The Future Fund may be a unique example (no members and no inflows), but it has taken a far more absolute return approach than typical super funds–even with the knowledge that government could start drawing down funds from 2020. Similarly, some super funds are taking a greater risk parity approach (that goes deeper than simply gearing up bonds) by focusing on the amount of risk in each portfolio allocation rather than the specific dollar amounts invested.
Maritime Super has also recognised the role of risk–last year, it applied a futures-based risk overlay (managed by Milliman) aimed at controlling extreme volatility and limiting capital losses to its default MySuper option. Its membership is older and has higher value balances than many other industry funds.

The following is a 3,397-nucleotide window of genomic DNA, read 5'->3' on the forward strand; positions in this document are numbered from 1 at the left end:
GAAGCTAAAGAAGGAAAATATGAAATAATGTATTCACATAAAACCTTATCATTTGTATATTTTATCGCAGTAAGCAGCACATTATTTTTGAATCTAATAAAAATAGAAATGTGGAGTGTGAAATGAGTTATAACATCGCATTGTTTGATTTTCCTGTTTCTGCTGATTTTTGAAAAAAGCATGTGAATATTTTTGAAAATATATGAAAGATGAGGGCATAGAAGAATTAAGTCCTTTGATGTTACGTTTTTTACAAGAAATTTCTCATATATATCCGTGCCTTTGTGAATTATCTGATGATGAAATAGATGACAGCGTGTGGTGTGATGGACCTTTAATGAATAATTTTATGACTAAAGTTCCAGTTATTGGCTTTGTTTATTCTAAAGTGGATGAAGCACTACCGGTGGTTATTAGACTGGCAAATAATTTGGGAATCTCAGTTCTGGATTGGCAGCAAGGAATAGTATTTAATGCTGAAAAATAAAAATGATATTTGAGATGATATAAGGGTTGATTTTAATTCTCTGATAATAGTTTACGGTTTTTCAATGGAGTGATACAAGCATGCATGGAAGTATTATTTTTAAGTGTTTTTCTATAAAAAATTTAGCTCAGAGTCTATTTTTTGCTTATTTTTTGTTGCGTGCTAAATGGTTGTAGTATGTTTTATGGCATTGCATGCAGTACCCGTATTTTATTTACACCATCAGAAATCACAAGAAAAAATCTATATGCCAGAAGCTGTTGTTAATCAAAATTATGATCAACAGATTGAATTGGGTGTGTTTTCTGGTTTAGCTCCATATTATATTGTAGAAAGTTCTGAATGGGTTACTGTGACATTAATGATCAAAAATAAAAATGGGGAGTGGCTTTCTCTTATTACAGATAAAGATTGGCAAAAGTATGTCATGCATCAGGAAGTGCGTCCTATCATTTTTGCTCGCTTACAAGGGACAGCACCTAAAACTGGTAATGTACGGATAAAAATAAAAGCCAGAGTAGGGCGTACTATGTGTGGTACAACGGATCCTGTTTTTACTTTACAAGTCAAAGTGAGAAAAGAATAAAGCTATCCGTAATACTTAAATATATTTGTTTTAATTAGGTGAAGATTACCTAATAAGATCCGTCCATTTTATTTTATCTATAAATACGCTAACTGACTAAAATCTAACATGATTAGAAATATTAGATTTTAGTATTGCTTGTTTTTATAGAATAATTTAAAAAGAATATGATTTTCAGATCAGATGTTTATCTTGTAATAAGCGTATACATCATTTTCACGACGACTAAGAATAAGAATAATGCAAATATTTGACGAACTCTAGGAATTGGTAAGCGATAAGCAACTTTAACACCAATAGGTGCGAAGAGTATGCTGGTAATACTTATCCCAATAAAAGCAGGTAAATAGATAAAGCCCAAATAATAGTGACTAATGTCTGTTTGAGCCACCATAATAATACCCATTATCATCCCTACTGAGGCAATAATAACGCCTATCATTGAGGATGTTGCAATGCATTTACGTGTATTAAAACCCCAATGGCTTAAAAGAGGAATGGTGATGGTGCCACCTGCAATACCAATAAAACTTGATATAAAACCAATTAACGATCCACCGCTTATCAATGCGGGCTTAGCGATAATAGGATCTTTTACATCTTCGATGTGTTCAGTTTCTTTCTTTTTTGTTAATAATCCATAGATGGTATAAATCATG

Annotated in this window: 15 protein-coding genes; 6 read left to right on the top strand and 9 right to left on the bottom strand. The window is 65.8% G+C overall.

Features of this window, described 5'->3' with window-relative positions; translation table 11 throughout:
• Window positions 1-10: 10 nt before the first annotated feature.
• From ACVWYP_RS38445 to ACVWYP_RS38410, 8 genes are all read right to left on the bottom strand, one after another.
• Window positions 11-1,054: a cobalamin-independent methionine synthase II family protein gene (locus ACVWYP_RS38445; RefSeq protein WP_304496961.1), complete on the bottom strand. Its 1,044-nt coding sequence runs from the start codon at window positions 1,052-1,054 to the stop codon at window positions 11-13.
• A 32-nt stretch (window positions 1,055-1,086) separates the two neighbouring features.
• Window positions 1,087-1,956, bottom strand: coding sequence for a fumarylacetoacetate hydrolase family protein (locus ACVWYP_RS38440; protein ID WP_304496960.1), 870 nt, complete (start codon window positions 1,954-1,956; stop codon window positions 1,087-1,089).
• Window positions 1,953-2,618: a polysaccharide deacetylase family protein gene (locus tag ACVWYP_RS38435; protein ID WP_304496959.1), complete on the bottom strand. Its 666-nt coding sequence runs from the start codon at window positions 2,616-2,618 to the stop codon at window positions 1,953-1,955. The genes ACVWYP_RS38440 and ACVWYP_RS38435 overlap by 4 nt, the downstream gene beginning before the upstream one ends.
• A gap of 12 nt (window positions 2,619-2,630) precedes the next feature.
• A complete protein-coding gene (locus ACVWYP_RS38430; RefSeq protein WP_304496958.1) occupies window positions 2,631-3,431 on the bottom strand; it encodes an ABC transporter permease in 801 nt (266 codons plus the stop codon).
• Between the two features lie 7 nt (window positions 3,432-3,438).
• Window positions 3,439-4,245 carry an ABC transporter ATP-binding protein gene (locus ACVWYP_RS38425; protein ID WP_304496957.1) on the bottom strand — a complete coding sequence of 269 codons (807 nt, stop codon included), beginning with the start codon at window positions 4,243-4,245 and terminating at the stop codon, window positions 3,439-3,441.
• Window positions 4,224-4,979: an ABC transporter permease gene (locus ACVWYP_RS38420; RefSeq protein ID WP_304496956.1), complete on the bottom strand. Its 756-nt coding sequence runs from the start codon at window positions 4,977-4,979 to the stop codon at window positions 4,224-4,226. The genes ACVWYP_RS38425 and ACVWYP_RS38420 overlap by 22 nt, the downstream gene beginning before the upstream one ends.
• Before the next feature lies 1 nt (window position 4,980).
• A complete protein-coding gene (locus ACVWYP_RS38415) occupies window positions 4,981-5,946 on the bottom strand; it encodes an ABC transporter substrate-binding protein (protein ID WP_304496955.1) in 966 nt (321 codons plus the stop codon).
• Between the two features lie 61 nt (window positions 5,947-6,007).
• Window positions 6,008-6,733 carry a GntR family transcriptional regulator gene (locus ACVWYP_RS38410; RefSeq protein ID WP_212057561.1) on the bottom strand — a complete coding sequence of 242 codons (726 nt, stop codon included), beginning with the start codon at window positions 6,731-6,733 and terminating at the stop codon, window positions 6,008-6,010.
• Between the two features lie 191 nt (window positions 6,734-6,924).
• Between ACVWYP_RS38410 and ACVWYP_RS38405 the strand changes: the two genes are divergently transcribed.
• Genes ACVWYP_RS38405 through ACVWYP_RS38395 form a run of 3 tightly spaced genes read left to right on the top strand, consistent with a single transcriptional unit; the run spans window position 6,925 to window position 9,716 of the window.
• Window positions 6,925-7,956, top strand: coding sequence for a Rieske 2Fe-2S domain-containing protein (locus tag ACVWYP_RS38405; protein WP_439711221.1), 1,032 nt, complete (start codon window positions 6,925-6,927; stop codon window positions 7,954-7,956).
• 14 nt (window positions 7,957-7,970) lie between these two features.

Other funds are now using futures to tilt their portfolio allocations based on relative valuations over the short term. This type of implementation management can potentially better manage risk and marginally improve returns.
These are just some of the innovations currently taking place as funds differentiate themselves and leave herding behaviour behind.
Superannuation may be unlike any other product, but Australians deserve better odds that it will meet their actual needs.